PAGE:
Staying on Top of Your Spiritual Wellness
Good health is commonly associated with exercising regularly, eating nutritious foods, and getting enough sleep. However, there’s much more to your health than the physical component. Spiritual wellness, a dimension commonly overlooked by busy college students, makes a significant contribution to your overall well-being. Unlike getting in shape and eating better, being in touch with your spirituality is not exactly something you see listed on people’s’ to-do lists or New Year’s resolutions. However, it deserves attention because of the substantial impact it has. Here are some simple and easy ways to slow down and incorporate some spiritual wellness into your fast-paced life.
1. Question your core beliefs about the universe.
College is a short burst of intense learning about the world and about yourself. Many people begin to challenge long-held assumptions, which leads to further confirmation or the adoption of a new belief. Whether you believe in nature, a higher power, karma, or are an avid agnostic, it is useful to ponder this and incorporate it into your life somehow. If you are religious, go pray; otherwise, go meditate outside and connect with nature. Figure out what connects you to the universe. Critical thinking may lead to valuable insight.
2. Establish your values… and live them!
Okay, so #1 was kind of a big one, but identifying more concrete beliefs is another great way of developing your spiritual wellness. Perhaps it is time to recalibrate your moral compass. What core values are non-negotiable for you? Which societal issues capture your empathy? Thinking about this is a good start, but you are a college student at Berkeley, and this is an ideal time to focus on taking action by living in line with your ideals. So take an ethics class, do a random act of kindness every day, or go vegan! Whether you decide to recycle for the first time or create an entire student organization, every step in this direction is making you a better person.
3. Find out what makes you come alive.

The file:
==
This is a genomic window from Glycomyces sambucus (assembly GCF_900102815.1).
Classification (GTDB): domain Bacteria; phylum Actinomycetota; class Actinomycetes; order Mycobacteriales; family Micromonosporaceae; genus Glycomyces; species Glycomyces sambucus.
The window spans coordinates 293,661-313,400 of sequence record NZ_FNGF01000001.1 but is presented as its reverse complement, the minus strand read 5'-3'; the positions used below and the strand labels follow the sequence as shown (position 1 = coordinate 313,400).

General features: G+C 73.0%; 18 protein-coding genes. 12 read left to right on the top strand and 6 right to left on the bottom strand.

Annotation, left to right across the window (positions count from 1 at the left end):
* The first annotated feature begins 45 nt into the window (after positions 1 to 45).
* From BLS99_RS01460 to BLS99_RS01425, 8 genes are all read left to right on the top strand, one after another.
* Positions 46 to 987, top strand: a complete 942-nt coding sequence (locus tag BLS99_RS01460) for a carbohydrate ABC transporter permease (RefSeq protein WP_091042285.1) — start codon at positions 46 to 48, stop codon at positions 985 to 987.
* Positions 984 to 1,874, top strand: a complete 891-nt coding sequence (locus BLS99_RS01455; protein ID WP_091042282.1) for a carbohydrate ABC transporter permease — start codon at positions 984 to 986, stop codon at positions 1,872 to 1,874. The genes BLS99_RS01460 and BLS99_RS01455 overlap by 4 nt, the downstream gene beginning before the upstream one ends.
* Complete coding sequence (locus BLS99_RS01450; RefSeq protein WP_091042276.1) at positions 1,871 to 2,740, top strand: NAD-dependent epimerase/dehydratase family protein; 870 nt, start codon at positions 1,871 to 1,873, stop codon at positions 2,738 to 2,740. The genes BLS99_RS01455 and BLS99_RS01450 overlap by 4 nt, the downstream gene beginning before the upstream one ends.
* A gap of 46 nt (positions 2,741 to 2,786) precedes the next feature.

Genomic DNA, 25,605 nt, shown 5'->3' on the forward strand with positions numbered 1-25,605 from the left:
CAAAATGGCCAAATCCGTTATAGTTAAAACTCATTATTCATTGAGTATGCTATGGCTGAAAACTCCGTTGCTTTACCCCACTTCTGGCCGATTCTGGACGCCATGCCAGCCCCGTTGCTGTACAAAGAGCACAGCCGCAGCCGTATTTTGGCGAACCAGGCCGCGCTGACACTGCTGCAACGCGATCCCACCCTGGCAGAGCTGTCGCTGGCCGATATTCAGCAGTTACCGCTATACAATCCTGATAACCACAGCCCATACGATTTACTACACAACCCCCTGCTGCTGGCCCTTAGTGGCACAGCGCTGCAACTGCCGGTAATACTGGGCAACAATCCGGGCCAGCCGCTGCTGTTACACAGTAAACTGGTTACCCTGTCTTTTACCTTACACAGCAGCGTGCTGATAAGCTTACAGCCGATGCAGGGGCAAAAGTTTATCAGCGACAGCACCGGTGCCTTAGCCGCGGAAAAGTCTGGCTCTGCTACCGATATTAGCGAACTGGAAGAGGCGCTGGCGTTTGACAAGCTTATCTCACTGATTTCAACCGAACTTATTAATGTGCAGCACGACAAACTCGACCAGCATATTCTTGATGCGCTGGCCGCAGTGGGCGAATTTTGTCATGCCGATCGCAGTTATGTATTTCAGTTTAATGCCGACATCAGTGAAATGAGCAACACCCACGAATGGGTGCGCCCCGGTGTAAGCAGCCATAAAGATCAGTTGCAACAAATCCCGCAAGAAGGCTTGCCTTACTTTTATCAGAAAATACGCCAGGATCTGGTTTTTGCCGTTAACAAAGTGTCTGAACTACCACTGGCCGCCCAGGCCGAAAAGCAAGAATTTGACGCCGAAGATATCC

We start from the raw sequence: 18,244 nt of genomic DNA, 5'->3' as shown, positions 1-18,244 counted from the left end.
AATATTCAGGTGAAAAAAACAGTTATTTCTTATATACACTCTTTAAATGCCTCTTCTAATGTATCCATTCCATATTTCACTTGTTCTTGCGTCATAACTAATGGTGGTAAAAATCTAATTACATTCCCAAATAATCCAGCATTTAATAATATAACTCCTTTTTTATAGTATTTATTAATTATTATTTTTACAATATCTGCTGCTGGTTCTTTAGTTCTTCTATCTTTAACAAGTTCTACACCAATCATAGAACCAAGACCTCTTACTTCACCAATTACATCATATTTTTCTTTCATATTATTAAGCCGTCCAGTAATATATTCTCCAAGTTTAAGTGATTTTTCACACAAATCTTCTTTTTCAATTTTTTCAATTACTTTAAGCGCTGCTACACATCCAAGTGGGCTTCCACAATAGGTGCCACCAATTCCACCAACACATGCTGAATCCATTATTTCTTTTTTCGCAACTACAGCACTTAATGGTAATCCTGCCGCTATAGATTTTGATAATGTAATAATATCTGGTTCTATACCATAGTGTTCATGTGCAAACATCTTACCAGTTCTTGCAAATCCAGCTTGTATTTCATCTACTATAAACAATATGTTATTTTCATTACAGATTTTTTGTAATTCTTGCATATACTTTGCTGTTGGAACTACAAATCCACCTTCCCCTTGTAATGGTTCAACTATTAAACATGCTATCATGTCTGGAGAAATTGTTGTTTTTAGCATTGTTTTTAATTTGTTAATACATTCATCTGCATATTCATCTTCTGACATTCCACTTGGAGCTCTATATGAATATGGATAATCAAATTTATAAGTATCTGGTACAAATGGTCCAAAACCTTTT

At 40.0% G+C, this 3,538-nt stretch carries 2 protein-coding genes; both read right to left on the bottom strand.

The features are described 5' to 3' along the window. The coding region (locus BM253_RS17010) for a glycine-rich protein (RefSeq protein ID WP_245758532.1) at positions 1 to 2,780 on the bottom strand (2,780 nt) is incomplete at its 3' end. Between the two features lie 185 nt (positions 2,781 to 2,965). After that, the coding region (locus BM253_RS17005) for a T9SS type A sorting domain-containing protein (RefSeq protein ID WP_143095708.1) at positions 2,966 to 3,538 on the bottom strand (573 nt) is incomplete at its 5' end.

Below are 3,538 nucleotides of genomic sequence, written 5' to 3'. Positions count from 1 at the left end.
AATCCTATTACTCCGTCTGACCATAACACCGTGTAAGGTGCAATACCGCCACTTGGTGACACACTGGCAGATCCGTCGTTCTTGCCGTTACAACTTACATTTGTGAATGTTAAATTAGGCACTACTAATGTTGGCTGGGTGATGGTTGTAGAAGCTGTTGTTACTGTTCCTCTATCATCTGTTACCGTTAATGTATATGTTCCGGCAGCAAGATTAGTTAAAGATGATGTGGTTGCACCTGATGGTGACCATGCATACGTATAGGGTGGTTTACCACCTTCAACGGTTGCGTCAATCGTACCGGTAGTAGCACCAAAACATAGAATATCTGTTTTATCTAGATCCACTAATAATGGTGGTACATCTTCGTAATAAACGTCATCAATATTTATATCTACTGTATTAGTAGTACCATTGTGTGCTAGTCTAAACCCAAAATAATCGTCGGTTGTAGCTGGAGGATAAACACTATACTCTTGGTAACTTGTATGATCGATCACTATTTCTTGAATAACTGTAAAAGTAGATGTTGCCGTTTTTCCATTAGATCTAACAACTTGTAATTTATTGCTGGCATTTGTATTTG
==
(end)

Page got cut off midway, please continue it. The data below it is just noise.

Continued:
Instead of just going along with the daily grind, find out what it is you are passionate about. What gets you out of bed in the morning? Ever have one of those moments when you are just in the zone? Hours fly by, sleep is irrelevant, and even food becomes secondary. Explore your interests; be random about it. Surely in the back of your mind there’s something you’ve always wanted to do. Seriously, go sign up for that archaeology course, take acting lessons, learn Latin, or paint a picture. It doesn’t have to be related to your major or career path. Take advantage of all the opportunities you have at Cal. What other time in your life will you have access to all these classes and organizations?
4. Get inspired.
Sure, opportunity is everywhere, but you are probably not going to go after it if you are not energized. Thus, it is important to find your intrinsic motivation and channel your drive. If you find yourself stuck in the same old boring routine, simply going through the motions, then it’s time to switch it up a little. Identify your goals and reasons behind them. Hang out with people who will push you to reach your potential. Watch more documentaries. Realize that you can do amazing things with your life, and don’t limit yourself to a path that will make you bitter.
5. Pause and reflect.
Every now and then, it’s important to stop and do a personal evaluation. Are you happy with where you are in life? Are you fulfilling your needs and being true to yourself, while acting in accordance with your values? Are you living in a way that will minimize future “what-ifs” and “should-haves”? Life can pass you by if you let it, so it is crucial every now and then to just STOP and think. Look at the direction you are heading, question your intentions, and figure out what needs altering. If you are unsatisfied, that is an indicator that something needs to change. “The unexamined life is not worth living.” Perhaps Socrates was onto something here.
Spiritual wellness, if neglected, can leave you feeling burnt out and apathetic. Therefore, it is crucial that you take proactive steps in strengthening this aspect of your health. It may seem as if there is simply no time for this, but it is essential for happiness, so start by taking baby steps if this is not something you are used to. Meditate for 5 minutes every morning. Take one class every semester that has nothing to do with your major. Write a poem. Whatever you decide to do, keep in mind that staying on top of your spirituality can have a tremendous payoff.
Perhaps you have more urgent priorities and a tendency to put your spirituality on the back burner. You may think this “finding yourself” business is a luxury you cannot afford. But I am telling you that it is okay to make time for this as well. On the other hand, too much of anything can be a bad thing, and if you find yourself in an existential crisis of some sort, realize that this is common for college students, whether they make it known or not. This does not have to be a completely solo experience. It is important to share your thoughts and collaborate with other people during this time, whether it be with a counselor, mentor, or with friends, for even the most introverted people need to get out of their heads every once in a while.
Article by Brynn Kron
Feature Image Source: Stylecraze